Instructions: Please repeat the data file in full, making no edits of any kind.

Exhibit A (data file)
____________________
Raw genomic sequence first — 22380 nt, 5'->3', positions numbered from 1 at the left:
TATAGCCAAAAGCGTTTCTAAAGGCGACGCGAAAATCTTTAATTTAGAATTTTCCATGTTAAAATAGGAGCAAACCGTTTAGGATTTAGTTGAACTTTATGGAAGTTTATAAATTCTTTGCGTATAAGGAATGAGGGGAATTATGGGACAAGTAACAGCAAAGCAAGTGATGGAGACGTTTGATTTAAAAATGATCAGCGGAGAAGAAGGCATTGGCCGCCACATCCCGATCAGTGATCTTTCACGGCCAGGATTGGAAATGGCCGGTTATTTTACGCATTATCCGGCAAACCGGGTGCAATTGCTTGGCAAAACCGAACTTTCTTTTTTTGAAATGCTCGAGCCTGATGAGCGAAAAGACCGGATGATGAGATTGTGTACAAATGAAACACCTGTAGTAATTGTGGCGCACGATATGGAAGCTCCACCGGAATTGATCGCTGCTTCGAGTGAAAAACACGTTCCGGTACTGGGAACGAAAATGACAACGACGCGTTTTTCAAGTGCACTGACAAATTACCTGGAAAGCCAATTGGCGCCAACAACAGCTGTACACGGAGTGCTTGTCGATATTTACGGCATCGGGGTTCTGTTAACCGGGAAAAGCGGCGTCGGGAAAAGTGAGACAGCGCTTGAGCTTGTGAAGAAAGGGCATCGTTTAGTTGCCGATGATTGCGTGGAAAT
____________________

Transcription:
Raw genomic sequence first — 22380 nt, 5'->3', positions numbered from 1 at the left:
TATAGCCAAAAGCGTTTCTAAAGGCGACGCGAAAATCTTTAATTTAGAATTTTCCATGTTAAAATAGGAGCAAACCGTTTAGGATTTAGTTGAACTTTATGGAAGTTTATAAATTCTTTGCGTATAAGGAATGAGGGGAATTATGGGACAAGTAACAGCAAAGCAAGTGATGGAGACGTTTGATTTAAAAATGATCAGCGGAGAAGAAGGCATTGGCCGCCACATCCCGATCAGTGATCTTTCACGGCCAGGATTGGAAATGGCCGGTTATTTTACGCATTATCCGGCAAACCGGGTGCAATTGCTTGGCAAAACCGAACTTTCTTTTTTTGAAATGCTCGAGCCTGATGAGCGAAAAGACCGGATGATGAGATTGTGTACAAATGAAACACCTGTAGTAATTGTGGCGCACGATATGGAAGCTCCACCGGAATTGATCGCTGCTTCGAGTGAAAAACACGTTCCGGTACTGGGAACGAAAATGACAACGACGCGTTTTTCAAGTGCACTGACAAATTACCTGGAAAGCCAATTGGCGCCAACAACAGCTGTACACGGAGTGCTTGTCGATATTTACGGCATCGGGGTTCTGTTAACCGGGAAAAGCGGCGTCGGGAAAAGTGAGACAGCGCTTGAGCTTGTGAAGAAAGGGCATCGTTTAGTTGCCGATGATTGCGTGGAAAT